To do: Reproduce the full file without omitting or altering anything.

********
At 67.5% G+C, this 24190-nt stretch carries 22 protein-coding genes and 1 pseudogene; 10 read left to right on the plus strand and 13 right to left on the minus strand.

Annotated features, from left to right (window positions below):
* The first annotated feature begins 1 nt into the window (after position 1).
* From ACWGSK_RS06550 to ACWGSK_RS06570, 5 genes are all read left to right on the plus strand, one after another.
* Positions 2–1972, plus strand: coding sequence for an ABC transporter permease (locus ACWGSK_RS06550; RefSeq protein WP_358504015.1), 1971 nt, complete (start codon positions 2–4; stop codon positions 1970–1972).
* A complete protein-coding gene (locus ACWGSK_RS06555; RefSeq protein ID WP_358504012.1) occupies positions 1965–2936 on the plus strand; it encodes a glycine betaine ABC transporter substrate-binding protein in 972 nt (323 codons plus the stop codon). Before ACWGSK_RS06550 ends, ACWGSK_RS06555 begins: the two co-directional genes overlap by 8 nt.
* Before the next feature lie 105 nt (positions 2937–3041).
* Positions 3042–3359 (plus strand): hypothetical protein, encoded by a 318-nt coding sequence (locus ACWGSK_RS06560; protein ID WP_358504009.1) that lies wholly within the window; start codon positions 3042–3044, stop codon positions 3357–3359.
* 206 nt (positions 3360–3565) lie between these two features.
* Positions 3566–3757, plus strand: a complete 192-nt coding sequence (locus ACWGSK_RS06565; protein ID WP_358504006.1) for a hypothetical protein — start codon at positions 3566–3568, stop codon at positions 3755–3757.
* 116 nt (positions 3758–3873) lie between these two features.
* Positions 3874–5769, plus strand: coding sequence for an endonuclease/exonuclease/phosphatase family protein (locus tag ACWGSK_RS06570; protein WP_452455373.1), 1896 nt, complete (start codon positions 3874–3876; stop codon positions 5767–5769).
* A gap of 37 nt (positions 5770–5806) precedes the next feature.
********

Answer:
At 67.5% G+C, this 24190-nt stretch carries 22 protein-coding genes and 1 pseudogene; 10 read left to right on the plus strand and 13 right to left on the minus strand.

Annotated features, from left to right (window positions below):
* The first annotated feature begins 1 nt into the window (after position 1).
* From ACWGSK_RS06550 to ACWGSK_RS06570, 5 genes are all read left to right on the plus strand, one after another.
* Positions 2–1972, plus strand: coding sequence for an ABC transporter permease (locus ACWGSK_RS06550; RefSeq protein WP_358504015.1), 1971 nt, complete (start codon positions 2–4; stop codon positions 1970–1972).
* A complete protein-coding gene (locus ACWGSK_RS06555; RefSeq protein ID WP_358504012.1) occupies positions 1965–2936 on the plus strand; it encodes a glycine betaine ABC transporter substrate-binding protein in 972 nt (323 codons plus the stop codon). Before ACWGSK_RS06550 ends, ACWGSK_RS06555 begins: the two co-directional genes overlap by 8 nt.
* Before the next feature lie 105 nt (positions 2937–3041).
* Positions 3042–3359 (plus strand): hypothetical protein, encoded by a 318-nt coding sequence (locus ACWGSK_RS06560; protein ID WP_358504009.1) that lies wholly within the window; start codon positions 3042–3044, stop codon positions 3357–3359.
* 206 nt (positions 3360–3565) lie between these two features.
* Positions 3566–3757, plus strand: a complete 192-nt coding sequence (locus ACWGSK_RS06565; protein ID WP_358504006.1) for a hypothetical protein — start codon at positions 3566–3568, stop codon at positions 3755–3757.
* 116 nt (positions 3758–3873) lie between these two features.
* Positions 3874–5769, plus strand: coding sequence for an endonuclease/exonuclease/phosphatase family protein (locus tag ACWGSK_RS06570; protein WP_452455373.1), 1896 nt, complete (start codon positions 3874–3876; stop codon positions 5767–5769).
* A gap of 37 nt (positions 5770–5806) precedes the next feature.